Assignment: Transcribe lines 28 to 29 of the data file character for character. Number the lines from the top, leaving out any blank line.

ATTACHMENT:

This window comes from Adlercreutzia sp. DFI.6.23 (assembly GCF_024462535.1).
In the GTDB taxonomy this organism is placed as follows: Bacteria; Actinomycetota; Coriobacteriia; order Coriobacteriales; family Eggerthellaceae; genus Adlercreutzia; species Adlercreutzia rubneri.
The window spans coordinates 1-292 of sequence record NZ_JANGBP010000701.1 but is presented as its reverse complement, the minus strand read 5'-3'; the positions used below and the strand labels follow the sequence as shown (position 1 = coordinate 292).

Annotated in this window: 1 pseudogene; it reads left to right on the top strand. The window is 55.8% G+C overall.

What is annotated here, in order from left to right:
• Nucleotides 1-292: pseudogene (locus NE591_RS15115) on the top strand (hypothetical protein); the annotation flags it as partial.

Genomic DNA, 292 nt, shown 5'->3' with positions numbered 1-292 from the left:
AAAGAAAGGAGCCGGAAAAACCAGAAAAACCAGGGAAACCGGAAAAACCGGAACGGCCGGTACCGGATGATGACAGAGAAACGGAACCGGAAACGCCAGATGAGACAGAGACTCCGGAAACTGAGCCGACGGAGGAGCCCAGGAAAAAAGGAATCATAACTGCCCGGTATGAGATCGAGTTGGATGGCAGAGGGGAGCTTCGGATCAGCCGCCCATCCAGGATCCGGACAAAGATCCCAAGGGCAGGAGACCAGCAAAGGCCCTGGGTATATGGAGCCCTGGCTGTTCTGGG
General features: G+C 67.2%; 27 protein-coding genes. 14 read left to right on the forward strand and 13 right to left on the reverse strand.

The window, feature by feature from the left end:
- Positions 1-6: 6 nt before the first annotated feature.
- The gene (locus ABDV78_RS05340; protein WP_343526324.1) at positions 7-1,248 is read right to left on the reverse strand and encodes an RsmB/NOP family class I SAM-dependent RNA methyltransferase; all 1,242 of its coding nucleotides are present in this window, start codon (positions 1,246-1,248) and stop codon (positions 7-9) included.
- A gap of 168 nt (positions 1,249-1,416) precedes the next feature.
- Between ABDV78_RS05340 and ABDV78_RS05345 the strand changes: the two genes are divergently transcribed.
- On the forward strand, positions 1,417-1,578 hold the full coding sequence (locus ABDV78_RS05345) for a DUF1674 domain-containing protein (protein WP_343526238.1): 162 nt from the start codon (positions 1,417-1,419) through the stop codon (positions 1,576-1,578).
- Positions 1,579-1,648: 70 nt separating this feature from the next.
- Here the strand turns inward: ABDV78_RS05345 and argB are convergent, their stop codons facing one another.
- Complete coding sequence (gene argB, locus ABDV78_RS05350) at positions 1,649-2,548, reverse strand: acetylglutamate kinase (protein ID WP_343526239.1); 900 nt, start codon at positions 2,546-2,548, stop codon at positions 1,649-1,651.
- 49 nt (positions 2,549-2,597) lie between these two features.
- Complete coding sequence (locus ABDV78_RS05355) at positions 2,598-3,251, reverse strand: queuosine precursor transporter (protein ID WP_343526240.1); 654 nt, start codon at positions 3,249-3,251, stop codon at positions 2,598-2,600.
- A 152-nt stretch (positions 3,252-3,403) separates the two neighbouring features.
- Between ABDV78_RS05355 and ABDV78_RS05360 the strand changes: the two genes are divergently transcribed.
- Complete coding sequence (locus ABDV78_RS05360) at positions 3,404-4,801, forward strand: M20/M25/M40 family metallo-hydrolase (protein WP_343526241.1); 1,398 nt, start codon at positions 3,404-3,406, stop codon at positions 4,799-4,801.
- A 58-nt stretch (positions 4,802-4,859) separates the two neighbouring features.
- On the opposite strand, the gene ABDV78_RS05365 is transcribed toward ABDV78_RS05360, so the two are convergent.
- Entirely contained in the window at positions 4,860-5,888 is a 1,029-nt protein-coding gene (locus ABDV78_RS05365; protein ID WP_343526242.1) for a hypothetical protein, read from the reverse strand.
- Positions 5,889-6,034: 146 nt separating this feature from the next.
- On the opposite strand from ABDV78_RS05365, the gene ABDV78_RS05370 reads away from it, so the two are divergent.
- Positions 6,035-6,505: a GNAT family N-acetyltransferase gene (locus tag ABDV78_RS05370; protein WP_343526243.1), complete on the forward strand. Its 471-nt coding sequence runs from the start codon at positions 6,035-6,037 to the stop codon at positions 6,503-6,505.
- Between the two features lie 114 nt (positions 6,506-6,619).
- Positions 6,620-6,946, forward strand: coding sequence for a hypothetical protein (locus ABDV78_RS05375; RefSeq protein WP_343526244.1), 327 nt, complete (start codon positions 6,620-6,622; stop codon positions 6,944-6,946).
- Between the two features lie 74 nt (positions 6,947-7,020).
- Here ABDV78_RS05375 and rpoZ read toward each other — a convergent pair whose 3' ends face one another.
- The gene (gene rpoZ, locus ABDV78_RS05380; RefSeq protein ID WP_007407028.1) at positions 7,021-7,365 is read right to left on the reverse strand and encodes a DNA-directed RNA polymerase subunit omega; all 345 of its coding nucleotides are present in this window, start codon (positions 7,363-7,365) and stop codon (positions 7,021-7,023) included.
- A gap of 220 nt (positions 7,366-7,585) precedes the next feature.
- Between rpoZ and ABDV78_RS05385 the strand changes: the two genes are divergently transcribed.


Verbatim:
- On the opposite strand from ABDV78_RS05365, the gene ABDV78_RS05370 reads away from it, so the two are divergent.
- Positions 6,035-6,505: a GNAT family N-acetyltransferase gene (locus tag ABDV78_RS05370; protein WP_343526243.1), complete on the forward strand. Its 471-nt coding sequence runs from the start codon at positions 6,035-6,037 to the stop codon at positions 6,503-6,505.